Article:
Friday, August 27, 2010

The Oregon Trail

I started reading a book lately called Wagons West! by Dana Fuller Ross. I'm a nut about American History, especially colonial or pioneer history. These books were written in the 1980's and perhaps I read them back then but it's been so long I can't remember. On our journey home from Yellowstone we were traveling through southern Wyoming through flat land filled with sagebrush. A butte here and there, but mostly very flat, sagey blue-green landscape. The two lane highway was nearly straight as an arrow. I asked Mr. Scottie Dog to stop so I could use the bathroom n our trailer and he pulled off into a large turnoff with an historical marker.

Lo and behold! (don't you just love an old cliche') it was a marker for The Oregon Trail. We'd have missed it if I hadn't had so much diet coke to drink! Here I am standing right in the actual ruts of The Oregon Trail. You can even see it off in the distance.

Where, oh where would a staid lady of the times find a place to do her duty? I've heard that when a train stopped for a break, all the ladies would go a ways off and take turns "going." All the other ladies would form a circle and facing out, they would fan out their skirts so as to shield the one in the middle.

Another thing I've always heard was the most women didn't ride in their covered wagons. That would put undo hardship on the animals pulling the wagon. So most of the women actually walked from the mid-west to Oregon or California. Imagine!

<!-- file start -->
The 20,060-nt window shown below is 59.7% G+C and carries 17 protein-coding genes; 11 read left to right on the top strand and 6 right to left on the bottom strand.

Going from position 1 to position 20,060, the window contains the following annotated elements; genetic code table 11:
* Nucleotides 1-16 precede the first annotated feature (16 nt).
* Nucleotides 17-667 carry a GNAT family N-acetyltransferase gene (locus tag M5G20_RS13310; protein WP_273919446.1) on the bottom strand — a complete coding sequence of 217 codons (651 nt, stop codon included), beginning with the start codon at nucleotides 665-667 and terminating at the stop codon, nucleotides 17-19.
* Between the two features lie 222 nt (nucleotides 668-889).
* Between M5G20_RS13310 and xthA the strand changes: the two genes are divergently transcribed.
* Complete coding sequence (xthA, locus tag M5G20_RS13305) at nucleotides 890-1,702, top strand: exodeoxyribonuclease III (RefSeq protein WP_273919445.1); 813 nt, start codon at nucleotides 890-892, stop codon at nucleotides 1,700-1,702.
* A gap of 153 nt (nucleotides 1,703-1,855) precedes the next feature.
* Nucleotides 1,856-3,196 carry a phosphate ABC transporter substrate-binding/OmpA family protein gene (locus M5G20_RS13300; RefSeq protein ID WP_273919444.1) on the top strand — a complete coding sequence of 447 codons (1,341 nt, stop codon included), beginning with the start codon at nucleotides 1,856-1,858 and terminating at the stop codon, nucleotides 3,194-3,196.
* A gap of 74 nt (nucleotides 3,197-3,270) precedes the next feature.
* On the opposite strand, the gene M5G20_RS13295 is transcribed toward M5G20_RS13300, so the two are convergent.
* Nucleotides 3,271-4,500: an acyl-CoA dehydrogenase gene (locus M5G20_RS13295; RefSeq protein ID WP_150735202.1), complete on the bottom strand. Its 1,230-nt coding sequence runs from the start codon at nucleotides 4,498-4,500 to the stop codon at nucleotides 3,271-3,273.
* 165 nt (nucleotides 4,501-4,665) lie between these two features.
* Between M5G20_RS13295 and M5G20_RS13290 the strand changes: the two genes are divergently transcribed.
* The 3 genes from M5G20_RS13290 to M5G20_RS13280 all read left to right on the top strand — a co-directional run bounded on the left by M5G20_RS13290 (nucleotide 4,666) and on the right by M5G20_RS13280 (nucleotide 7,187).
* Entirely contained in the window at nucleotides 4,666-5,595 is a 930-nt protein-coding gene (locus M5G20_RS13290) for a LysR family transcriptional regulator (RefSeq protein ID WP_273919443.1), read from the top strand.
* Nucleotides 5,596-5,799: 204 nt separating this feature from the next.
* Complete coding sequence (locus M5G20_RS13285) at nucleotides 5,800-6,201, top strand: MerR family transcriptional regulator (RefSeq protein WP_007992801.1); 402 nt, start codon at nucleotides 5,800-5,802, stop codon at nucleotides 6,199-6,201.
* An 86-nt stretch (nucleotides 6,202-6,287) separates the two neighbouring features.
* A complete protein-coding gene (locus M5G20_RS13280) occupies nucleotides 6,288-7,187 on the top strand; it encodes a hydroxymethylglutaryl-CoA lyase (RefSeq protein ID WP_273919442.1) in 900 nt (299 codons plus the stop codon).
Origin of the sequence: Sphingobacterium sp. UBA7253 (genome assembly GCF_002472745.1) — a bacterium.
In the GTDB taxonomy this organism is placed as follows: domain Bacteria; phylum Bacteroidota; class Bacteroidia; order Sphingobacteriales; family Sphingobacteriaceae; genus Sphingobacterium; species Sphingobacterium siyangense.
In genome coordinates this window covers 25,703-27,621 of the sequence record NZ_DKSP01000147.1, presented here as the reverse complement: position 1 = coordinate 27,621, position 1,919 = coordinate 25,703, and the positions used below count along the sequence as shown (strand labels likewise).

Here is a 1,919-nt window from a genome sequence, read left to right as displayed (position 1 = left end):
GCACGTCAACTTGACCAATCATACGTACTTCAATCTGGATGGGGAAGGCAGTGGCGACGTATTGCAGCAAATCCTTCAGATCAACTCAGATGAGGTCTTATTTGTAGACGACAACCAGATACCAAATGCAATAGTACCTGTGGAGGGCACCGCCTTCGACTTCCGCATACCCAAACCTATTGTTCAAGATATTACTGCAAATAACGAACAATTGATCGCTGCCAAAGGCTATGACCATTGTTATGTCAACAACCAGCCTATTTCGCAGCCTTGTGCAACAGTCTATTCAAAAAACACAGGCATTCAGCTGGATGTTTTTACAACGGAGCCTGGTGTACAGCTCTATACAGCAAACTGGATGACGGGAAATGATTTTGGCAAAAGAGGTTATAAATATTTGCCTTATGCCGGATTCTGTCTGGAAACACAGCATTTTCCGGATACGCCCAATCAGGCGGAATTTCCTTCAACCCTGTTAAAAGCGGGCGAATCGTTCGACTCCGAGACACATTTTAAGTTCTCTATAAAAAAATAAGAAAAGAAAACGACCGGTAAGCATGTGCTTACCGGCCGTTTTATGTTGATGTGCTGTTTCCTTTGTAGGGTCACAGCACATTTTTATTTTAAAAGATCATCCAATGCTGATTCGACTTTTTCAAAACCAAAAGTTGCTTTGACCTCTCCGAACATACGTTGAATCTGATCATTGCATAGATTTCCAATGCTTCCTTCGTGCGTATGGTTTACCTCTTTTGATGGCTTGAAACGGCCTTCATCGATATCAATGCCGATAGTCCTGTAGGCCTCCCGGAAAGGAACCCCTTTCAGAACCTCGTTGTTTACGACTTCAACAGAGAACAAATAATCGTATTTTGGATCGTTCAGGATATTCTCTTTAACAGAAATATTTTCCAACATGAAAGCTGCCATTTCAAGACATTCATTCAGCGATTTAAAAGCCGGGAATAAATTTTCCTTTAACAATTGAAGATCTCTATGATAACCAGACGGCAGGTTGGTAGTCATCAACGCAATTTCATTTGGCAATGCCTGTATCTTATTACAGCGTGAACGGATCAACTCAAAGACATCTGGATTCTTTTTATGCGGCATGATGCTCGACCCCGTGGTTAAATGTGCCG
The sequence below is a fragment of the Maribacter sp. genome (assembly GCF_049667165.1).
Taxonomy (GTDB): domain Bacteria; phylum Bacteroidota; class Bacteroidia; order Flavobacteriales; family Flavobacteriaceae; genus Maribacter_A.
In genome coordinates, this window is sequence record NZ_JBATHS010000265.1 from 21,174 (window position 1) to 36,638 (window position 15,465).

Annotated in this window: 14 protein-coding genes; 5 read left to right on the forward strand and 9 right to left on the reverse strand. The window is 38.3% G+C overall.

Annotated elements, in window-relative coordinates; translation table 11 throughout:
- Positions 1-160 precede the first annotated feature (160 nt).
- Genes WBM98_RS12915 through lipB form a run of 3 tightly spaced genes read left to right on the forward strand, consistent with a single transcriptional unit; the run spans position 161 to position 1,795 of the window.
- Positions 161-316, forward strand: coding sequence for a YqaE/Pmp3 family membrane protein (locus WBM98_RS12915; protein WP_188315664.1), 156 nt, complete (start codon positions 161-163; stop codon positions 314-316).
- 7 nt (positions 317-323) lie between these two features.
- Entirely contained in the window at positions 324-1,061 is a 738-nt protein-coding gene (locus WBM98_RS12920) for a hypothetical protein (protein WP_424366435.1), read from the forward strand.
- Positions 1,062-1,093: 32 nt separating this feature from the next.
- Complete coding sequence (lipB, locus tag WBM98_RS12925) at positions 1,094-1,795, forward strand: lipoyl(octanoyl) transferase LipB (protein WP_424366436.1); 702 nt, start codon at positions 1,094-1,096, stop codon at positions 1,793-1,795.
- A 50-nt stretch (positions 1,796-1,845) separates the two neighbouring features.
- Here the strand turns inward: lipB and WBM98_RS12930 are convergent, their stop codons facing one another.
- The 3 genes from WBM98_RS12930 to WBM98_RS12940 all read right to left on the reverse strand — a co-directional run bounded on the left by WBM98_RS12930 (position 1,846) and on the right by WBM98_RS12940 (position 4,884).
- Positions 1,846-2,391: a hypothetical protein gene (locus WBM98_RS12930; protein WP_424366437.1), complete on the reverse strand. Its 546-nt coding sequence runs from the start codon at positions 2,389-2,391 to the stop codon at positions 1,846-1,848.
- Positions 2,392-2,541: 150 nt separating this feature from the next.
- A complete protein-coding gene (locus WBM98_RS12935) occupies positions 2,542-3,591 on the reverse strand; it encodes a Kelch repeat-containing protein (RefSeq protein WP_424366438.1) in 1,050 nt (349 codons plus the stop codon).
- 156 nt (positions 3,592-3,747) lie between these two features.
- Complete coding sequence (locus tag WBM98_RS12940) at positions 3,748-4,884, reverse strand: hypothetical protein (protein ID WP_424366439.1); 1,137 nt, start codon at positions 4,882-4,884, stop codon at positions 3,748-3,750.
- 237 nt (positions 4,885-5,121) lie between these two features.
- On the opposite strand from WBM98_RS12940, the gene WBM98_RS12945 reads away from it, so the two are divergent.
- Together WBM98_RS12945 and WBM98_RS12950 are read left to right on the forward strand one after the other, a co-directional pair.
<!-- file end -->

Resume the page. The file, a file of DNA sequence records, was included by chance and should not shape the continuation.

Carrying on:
It took us only a couple of hours to drive through this lonely landscape and on the Salt Lake City. I can only imagine how many weeks of walking through this flat and desolate landscape it took. Hats off to you, my pioneer foremothers!


Anonymous said...

This is great Brenda--can I have your permission to use this in with my 4th graders--show them my friends and the trail we learn so much about? I too am a history nut! My new school year starts Monday. Wagons, HO! Christi

Beka and Jason Haché said...

Love it!!! Wish I could've been there, so cool! I'm glad you found it!

Anna Lena Land said...

Brenda, I'm so jealous! I'm busy researching that part of the trail. My great-grandma crossed the trail in 1852 when she was 10 years old. Her parents both dies, and she arrived at the Cascades an orphan. Someday I'm going to write a book and tell her story.

Carol E. said...

This is such a fascinating part of our history. I would have loved to see the trail, too.. although your picture is just about as good as being there. I can't imagine going through all of that.. the heat, the pain, the boredom, the fears, and the not knowing what was ahead. Unimaginable. Interesting "mother nature" story.. i'd always wondered about that, too!

Danny said...

This is very good of having holiday times and this affects also health and body re freshness.
Every body should go after certain time to the holidays.